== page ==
A Summary of California Eviction Process

The eviction process in California is referred to as an Unlawful Detainer court action. Below is a summary, an excerpt from the California Courts Self-Help Guide, a flow chart from the County of Los Angeles Department of Consumer and Business Affairs, and a link to an Eviction Brochure

The Process

A landlord must meet many legal requirements before requesting a court order that says their tenant must move out.

The landlord gives the tenant a written Notice to do something by a deadline.

For example, a Notice might say to fix a problem or move out by a certain date. The deadlines can be very short, like 3 days, or months.

If the tenant doesn't do what the Notice says by the deadline, the landlord can file an eviction case (called an unlawful detainer). The landlord must have a copy of the court papers delivered (served) to the tenant.

 The Landlord starts an eviction case in court by filing a Unlawful Detainer Complaint and Summons.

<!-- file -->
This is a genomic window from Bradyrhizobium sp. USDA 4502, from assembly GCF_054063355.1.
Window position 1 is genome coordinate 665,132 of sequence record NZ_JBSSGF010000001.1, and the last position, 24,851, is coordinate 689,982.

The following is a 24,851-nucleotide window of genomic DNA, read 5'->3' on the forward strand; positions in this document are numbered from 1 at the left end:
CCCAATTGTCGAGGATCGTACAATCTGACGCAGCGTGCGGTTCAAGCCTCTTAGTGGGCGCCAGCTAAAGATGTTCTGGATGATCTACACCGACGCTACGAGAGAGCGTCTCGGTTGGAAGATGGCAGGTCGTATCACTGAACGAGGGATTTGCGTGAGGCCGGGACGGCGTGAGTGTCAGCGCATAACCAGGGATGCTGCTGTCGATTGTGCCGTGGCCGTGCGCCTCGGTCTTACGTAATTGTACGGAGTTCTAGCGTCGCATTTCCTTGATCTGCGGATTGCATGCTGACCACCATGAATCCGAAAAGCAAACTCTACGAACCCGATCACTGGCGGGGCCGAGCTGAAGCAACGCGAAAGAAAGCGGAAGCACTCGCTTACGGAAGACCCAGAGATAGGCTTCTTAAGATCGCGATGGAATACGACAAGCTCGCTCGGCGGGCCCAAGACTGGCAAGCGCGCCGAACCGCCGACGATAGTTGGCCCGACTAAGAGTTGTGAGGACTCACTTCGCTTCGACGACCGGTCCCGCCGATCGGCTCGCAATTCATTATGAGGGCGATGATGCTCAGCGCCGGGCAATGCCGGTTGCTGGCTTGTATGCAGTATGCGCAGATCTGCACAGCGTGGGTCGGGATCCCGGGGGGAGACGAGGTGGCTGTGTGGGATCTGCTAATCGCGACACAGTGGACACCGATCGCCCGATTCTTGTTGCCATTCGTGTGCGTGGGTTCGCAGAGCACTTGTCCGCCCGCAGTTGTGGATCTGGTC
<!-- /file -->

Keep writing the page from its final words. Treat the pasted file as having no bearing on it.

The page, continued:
The tenant has a few days to file a response in court.  If the tenant doesn't respond by the deadline, the landlord can file papers asking a judge to decide the case without their input. If the tenant does respond, either side can ask for a trial where a judge or jury will decide.  The judge decides the outcome.

If the landlord wins, they can ask the judge for papers that tell the sheriff to evict the tenants. The sheriff will post a Notice to Vacate and the tenant has time to move out. If the tenant wins, then they can stay on the premises.

NOTE: A landlord can’t just turn off the power or other utilities, lock a tenant out, or throw out their belongings to get their tenant to move out. If they do, the landlord may have to pay the tenant a penalty.

See also California Tenant Law

There are more step-by-steps guides available and people ready to help you. 

Sources: California Courts Self-Help Guide, and the County of Los Angeles Department of Consumer and Business Affairs.

This information is for educational purposes only.